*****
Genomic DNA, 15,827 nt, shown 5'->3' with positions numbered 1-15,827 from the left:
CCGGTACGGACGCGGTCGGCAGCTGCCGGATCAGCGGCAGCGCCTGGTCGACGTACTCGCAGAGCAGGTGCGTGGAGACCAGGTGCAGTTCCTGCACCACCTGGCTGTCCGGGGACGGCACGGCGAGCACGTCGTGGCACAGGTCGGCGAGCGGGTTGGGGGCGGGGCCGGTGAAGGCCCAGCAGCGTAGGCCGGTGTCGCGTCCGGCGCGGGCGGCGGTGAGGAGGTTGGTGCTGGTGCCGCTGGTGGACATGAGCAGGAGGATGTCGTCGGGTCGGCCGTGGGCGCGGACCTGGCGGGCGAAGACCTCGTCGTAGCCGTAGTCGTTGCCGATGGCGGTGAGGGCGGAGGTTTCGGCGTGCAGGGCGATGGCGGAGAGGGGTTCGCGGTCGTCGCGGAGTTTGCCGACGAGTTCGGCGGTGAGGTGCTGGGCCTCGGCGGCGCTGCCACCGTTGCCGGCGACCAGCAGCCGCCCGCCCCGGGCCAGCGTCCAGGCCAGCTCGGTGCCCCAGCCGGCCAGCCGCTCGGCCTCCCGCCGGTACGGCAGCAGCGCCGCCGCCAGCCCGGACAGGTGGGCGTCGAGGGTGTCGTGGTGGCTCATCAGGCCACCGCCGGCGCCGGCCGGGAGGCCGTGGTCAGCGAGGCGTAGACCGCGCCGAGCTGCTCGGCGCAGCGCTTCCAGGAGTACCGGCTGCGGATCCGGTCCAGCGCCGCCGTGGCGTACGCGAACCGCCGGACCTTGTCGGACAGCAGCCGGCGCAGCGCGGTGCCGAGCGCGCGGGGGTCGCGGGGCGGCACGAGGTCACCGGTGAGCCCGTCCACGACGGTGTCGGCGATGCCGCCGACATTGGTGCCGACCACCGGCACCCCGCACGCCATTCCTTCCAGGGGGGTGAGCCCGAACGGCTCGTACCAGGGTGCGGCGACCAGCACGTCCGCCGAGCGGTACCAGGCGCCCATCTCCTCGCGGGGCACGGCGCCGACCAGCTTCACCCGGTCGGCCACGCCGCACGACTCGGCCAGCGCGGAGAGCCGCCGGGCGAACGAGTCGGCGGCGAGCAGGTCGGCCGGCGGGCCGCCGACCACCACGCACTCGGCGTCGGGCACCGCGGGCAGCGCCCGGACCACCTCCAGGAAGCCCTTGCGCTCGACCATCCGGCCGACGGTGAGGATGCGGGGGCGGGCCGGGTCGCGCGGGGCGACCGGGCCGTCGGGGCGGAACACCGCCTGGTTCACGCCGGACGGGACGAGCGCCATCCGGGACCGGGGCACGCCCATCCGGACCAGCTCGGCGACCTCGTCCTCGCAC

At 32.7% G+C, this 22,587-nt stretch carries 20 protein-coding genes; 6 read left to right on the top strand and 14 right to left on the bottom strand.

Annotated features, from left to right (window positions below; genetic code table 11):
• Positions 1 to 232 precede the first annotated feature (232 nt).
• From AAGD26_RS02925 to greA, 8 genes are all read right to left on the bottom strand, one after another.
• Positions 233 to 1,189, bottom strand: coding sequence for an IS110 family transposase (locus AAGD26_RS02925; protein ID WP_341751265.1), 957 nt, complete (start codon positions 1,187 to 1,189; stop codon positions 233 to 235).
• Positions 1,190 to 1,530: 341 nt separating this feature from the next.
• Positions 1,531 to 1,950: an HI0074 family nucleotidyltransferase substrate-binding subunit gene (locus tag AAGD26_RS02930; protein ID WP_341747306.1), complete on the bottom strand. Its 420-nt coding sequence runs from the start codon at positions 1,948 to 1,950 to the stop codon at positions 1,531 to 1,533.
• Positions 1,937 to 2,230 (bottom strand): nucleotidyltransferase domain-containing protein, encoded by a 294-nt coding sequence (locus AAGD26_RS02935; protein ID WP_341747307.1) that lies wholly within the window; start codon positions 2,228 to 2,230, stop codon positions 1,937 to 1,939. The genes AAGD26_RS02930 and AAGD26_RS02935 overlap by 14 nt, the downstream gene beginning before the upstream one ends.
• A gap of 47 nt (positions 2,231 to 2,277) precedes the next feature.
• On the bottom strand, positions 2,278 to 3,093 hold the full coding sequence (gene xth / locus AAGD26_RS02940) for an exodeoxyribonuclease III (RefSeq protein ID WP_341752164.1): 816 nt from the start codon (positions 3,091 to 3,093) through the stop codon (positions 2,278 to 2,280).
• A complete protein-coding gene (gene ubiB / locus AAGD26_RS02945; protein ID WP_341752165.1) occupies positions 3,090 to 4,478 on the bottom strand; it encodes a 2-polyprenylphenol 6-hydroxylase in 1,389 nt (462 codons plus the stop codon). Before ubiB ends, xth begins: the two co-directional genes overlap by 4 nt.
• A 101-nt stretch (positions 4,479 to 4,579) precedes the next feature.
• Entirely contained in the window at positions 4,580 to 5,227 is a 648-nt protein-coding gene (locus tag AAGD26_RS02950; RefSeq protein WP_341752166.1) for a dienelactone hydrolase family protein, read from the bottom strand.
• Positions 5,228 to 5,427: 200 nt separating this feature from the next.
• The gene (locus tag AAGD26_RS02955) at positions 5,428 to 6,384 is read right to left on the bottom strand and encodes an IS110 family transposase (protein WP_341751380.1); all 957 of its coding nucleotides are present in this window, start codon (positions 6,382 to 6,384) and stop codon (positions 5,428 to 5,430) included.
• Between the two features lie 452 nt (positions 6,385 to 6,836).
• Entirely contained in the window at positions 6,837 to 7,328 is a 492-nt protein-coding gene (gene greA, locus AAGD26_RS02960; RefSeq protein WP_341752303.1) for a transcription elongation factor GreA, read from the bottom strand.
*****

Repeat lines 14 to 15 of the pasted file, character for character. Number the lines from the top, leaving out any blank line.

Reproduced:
• A 101-nt stretch (positions 4,479 to 4,579) precedes the next feature.
• Entirely contained in the window at positions 4,580 to 5,227 is a 648-nt protein-coding gene (locus tag AAGD26_RS02950; RefSeq protein WP_341752166.1) for a dienelactone hydrolase family protein, read from the bottom strand.